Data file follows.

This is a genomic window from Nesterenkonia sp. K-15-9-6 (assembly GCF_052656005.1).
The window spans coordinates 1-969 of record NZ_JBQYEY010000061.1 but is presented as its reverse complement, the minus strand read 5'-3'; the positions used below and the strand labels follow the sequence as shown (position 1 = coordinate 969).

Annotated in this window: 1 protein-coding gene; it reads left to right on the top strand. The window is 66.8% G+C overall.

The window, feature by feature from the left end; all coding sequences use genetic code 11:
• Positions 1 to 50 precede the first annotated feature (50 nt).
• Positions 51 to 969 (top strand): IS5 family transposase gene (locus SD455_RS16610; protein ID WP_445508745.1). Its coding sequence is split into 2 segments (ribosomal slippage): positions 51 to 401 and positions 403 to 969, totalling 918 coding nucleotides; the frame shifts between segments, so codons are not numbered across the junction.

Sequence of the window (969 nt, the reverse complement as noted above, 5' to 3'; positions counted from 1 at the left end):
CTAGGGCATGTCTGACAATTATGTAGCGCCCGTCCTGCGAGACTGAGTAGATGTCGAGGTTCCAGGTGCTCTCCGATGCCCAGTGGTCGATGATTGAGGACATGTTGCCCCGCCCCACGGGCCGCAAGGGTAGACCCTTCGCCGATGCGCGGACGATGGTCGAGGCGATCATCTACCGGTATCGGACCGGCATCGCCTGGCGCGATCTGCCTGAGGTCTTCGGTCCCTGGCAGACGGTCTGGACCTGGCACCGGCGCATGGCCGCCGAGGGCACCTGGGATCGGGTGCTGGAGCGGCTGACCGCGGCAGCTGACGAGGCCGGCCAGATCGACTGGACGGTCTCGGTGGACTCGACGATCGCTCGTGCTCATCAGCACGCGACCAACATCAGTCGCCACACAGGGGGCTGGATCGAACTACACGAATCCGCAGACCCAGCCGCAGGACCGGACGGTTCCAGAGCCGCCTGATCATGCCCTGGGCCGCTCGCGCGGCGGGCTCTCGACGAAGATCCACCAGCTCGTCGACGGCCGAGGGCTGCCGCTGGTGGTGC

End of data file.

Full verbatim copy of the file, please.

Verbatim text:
This is a genomic window from Nesterenkonia sp. K-15-9-6 (assembly GCF_052656005.1).
The window spans coordinates 1-969 of record NZ_JBQYEY010000061.1 but is presented as its reverse complement, the minus strand read 5'-3'; the positions used below and the strand labels follow the sequence as shown (position 1 = coordinate 969).

Annotated in this window: 1 protein-coding gene; it reads left to right on the top strand. The window is 66.8% G+C overall.

The window, feature by feature from the left end; all coding sequences use genetic code 11:
• Positions 1 to 50 precede the first annotated feature (50 nt).
• Positions 51 to 969 (top strand): IS5 family transposase gene (locus SD455_RS16610; protein ID WP_445508745.1). Its coding sequence is split into 2 segments (ribosomal slippage): positions 51 to 401 and positions 403 to 969, totalling 918 coding nucleotides; the frame shifts between segments, so codons are not numbered across the junction.

Sequence of the window (969 nt, the reverse complement as noted above, 5' to 3'; positions counted from 1 at the left end):
CTAGGGCATGTCTGACAATTATGTAGCGCCCGTCCTGCGAGACTGAGTAGATGTCGAGGTTCCAGGTGCTCTCCGATGCCCAGTGGTCGATGATTGAGGACATGTTGCCCCGCCCCACGGGCCGCAAGGGTAGACCCTTCGCCGATGCGCGGACGATGGTCGAGGCGATCATCTACCGGTATCGGACCGGCATCGCCTGGCGCGATCTGCCTGAGGTCTTCGGTCCCTGGCAGACGGTCTGGACCTGGCACCGGCGCATGGCCGCCGAGGGCACCTGGGATCGGGTGCTGGAGCGGCTGACCGCGGCAGCTGACGAGGCCGGCCAGATCGACTGGACGGTCTCGGTGGACTCGACGATCGCTCGTGCTCATCAGCACGCGACCAACATCAGTCGCCACACAGGGGGCTGGATCGAACTACACGAATCCGCAGACCCAGCCGCAGGACCGGACGGTTCCAGAGCCGCCTGATCATGCCCTGGGCCGCTCGCGCGGCGGGCTCTCGACGAAGATCCACCAGCTCGTCGACGGCCGAGGGCTGCCGCTGGTGGTGC